A monoamine reuptake inhibitor (MRI) is a drug that acts as a reuptake inhibitor of one or more of the three major monoamine neurotransmitters serotonin, norepinephrine, and dopamine by blocking the action of one or more of the respective monoamine transporters (MATs), which include the serotonin transporter (SERT), norepinephrine transporter (NET), and dopamine transporter (DAT). This in turn results in an increase in the synaptic concentrations of one or more of these neurotransmitters and therefore an increase in monoaminergic neurotransmission.


Reuptake is the reabsorption of a neurotransmitter by a neurotransmitter transporter located along the plasma membrane of an axon terminal (i.e., the pre-synaptic neuron at a synapse) or glial cell after it has performed its function of transmitting a neural impulse.

Reuptake is necessary for normal synaptic physiology because it allows for the recycling of neurotransmitters and regulates the level of neurotransmitter present in the synapse, thereby controlling how long a signal resulting from neurotransmitter release lasts. Because neurotransmitters are too large and hydrophilic to diffuse through the membrane, specific transport proteins are necessary for the reabsorption of neurotransmitters. Much research, both biochemical and structural, has been performed to obtain clues about the mechanism of reuptake.

Reuptake enhancer

A reuptake enhancer (RE), also sometimes referred to as a reuptake activator, is a type of reuptake modulator which enhances the plasmalemmal transporter-mediated reuptake of a neurotransmitter from the synapse into the pre-synaptic neuron, leading to a decrease in the extracellular concentrations of the neurotransmitter and therefore a decrease in neurotransmission.

The antidepressant tianeptine was once claimed to be a (selective) serotonin reuptake enhancer (SRE or SSRE), but the role of serotonin reuptake in its mechanism is doubtful. Tianeptine has no affinity for the serotonin transporter, neither increases nor decreases extracellular levels of serotonin in cortico-limbic structures of conscious rats, and it didn't show any other long-term effect on the serotonin pathway. Thus, tianeptine's role as an SSRE may have been the coincidence of a yet unknown mechanism of action.

Coluracetam is a choline-reuptake enhancer. The flavone luteoline as well as some of its derivatives enhance the reuptake at the dopamine transporter, extracts of Caulis Sinomenii activate DA/NE transporters.

Reuptake inhibitor

A reuptake inhibitor (RI) is a type of drug known as a reuptake modulator that inhibits the plasmalemmal transporter-mediated reuptake of a neurotransmitter from the synapse into the pre-synaptic neuron. This leads to an increase in extracellular concentrations of the neurotransmitter and an increase in neurotransmission. Various drugs exert their psychological and physiological effects through reuptake inhibition, including many antidepressants and psychostimulants.Most known reuptake inhibitors affect the monoamine neurotransmitters serotonin, norepinephrine (and epinephrine), and dopamine. However, there are also a number of pharmaceuticals and research chemicals that act as reuptake inhibitors for other neurotransmitters such as glutamate, γ-aminobutyric acid (GABA), glycine, adenosine, choline (the precursor of acetylcholine), and the endocannabinoids, among others.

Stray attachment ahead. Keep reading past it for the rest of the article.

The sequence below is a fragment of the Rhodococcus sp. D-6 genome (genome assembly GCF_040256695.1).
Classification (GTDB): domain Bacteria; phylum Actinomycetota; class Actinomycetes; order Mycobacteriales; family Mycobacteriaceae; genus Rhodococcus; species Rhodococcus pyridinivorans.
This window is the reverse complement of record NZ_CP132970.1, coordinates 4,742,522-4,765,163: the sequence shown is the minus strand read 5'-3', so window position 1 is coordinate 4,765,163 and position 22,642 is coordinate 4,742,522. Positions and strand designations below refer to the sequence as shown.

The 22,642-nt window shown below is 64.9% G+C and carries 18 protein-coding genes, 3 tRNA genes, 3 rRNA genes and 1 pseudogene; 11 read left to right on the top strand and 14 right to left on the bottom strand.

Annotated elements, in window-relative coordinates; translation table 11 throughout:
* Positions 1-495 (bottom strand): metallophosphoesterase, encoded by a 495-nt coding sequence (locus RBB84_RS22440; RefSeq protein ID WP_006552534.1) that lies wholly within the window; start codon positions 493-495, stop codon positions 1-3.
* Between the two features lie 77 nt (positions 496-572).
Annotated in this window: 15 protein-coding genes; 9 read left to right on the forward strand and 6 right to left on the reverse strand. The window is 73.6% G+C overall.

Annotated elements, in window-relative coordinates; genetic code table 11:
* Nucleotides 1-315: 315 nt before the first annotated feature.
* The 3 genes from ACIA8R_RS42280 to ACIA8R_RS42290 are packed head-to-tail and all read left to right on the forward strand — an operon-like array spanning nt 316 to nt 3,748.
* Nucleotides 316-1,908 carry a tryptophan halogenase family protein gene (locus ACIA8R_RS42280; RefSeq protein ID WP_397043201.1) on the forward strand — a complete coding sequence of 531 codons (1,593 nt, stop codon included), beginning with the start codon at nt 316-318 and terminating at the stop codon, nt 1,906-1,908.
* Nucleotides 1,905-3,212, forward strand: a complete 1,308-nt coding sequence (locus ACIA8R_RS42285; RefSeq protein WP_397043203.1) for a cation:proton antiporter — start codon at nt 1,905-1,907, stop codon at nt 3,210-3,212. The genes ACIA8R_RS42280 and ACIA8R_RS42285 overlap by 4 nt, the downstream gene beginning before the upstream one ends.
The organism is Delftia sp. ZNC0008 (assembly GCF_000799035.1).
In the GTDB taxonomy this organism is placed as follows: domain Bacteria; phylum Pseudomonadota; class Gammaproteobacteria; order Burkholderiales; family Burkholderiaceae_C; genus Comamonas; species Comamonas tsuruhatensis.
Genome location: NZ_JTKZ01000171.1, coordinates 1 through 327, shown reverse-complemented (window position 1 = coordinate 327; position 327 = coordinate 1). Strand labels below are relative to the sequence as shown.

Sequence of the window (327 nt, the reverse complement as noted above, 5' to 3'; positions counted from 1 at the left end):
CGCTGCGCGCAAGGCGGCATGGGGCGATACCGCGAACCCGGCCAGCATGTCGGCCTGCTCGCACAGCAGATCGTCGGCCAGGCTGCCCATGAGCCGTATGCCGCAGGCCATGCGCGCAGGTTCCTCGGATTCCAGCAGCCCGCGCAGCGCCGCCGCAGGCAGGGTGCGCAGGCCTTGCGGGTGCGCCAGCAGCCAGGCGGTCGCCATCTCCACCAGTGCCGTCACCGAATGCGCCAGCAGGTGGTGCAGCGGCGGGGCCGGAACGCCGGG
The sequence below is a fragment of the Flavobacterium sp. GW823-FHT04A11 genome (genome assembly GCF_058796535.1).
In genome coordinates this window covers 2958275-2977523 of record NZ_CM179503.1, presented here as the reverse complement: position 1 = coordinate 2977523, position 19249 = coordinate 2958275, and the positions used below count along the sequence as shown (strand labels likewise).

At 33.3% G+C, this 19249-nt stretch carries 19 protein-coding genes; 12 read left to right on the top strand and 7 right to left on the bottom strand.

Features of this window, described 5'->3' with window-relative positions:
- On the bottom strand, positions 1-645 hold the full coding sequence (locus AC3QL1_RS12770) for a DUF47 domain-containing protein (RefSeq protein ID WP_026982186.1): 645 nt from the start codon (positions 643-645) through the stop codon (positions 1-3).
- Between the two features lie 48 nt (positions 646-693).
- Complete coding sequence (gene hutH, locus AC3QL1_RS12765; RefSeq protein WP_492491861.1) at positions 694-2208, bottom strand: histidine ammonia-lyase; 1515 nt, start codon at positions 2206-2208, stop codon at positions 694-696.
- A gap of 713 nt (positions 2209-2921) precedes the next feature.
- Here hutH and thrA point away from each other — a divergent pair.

Salicylmethylecgonine, (2′-Hydroxycocaine) is a tropane derivative drug which is both a synthetic analogue and a possible active metabolite of cocaine. Its potency in vitro is around 10x that of cocaine, although it is only around three times more potent than cocaine when administered to mice (likely owing to it having a higher LogP: 2.89 than that of cocaine: 2.62) Note however that the compound 2′-Acetoxycocaine would act as a prodrug to Salicylmethylecgonine in humans, and has a more efficient partition coefficient which would act as a delivery system and would circumvent this reason for a loss in potency. Salicylmethylecgonine also shows increased behavioral stimulation compared to cocaine similar to the phenyltropanes. The hydroxy branch renders the molecule a QSAR of a 10-fold increase over cocaine in its binding potency for the dopamine transporter & a 52-fold enhanced affinity for the norepinephrine transporter. It also has a reduced selectivity for the serotonin transporter though only due to its greater increase at NET binding; its SERT affinity being 4-fold increased compared to cocaine. However, in overall binding affinity (not uptake inhibition) it displaces ligands better across the board than cocaine in all monoamine categories.